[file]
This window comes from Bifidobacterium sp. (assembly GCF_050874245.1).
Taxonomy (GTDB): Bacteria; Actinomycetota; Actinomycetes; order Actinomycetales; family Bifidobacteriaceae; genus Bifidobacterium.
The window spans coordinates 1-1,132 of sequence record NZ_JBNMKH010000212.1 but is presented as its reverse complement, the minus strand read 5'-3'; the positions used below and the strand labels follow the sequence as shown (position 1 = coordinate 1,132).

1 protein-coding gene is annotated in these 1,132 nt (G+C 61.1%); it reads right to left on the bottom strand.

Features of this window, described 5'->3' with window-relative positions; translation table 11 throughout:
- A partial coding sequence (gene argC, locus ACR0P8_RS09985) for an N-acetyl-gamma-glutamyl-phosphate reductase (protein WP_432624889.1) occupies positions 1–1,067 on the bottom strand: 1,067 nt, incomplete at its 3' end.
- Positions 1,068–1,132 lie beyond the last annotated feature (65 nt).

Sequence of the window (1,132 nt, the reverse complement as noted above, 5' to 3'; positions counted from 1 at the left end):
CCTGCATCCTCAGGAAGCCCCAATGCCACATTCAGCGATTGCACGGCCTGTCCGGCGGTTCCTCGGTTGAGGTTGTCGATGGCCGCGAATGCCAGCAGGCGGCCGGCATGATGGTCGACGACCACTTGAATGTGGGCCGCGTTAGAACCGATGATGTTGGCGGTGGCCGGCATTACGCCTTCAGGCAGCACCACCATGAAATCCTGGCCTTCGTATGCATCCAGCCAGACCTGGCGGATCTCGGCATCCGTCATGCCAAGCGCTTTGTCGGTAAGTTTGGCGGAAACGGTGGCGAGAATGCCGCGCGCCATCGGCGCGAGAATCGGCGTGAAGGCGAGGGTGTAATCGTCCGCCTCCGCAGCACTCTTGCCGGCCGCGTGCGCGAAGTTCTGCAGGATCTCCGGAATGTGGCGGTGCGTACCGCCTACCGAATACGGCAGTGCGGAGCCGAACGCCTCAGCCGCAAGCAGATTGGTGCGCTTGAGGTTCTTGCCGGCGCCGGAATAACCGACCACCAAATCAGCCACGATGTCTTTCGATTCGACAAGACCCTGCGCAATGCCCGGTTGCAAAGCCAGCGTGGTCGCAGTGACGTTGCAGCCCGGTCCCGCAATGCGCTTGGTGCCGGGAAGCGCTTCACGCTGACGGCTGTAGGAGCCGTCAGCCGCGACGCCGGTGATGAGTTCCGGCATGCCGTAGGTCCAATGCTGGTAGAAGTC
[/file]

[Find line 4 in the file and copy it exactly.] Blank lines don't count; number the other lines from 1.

1 protein-coding gene is annotated in these 1,132 nt (G+C 61.1%); it reads right to left on the bottom strand.